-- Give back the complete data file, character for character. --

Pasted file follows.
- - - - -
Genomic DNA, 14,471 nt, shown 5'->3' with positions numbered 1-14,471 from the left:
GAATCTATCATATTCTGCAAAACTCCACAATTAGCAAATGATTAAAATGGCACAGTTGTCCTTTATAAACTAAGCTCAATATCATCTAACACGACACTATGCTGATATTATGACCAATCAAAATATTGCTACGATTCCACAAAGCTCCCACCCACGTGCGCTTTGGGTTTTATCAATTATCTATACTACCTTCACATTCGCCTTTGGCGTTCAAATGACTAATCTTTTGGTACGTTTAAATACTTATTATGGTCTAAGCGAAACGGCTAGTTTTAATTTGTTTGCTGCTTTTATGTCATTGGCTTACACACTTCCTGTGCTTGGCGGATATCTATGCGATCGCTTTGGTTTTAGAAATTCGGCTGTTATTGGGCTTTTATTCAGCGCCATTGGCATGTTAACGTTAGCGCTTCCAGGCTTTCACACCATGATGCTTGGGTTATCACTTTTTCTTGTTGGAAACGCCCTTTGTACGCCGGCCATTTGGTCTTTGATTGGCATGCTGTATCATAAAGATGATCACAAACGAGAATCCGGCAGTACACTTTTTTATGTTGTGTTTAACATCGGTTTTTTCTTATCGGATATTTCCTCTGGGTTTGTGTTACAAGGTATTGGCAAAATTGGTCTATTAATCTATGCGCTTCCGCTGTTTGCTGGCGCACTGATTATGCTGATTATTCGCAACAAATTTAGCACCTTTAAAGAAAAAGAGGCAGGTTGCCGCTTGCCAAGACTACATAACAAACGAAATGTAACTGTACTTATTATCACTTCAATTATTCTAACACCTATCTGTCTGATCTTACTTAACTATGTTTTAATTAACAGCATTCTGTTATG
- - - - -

Genomic DNA, 14,471 nt, shown 5'->3' with positions numbered 1-14,471 from the left:
GAATCTATCATATTCTGCAAAACTCCACAATTAGCAAATGATTAAAATGGCACAGTTGTCCTTTATAAACTAAGCTCAATATCATCTAACACGACACTATGCTGATATTATGACCAATCAAAATATTGCTACGATTCCACAAAGCTCCCACCCACGTGCGCTTTGGGTTTTATCAATTATCTATACTACCTTCACATTCGCCTTTGGCGTTCAAATGACTAATCTTTTGGTACGTTTAAATACTTATTATGGTCTAAGCGAAACGGCTAGTTTTAATTTGTTTGCTGCTTTTATGTCATTGGCTTACACACTTCCTGTGCTTGGCGGATATCTATGCGATCGCTTTGGTTTTAGAAATTCGGCTGTTATTGGGCTTTTATTCAGCGCCATTGGCATGTTAACGTTAGCGCTTCCAGGCTTTCACACCATGATGCTTGGGTTATCACTTTTTCTTGTTGGAAACGCCCTTTGTACGCCGGCCATTTGGTCTTTGATTGGCATGCTGTATCATAAAGATGATCACAAACGAGAATCCGGCAGTACACTTTTTTATGTTGTGTTTAACATCGGTTTTTTCTTATCGGATATTTCCTCTGGGTTTGTGTTACAAGGTATTGGCAAAATTGGTCTATTAATCTATGCGCTTCCGCTGTTTGCTGGCGCACTGATTATGCTGATTATTCGCAACAAATTTAGCACCTTTAAAGAAAAAGAGGCAGGTTGCCGCTTGCCAAGACTACATAACAAACGAAATGTAACTGTACTTATTATCACTTCAATTATTCTAACACCTATCTGTCTGATCTTACTTAACTATGTTTTAATTAACAGCATTCTGTTATG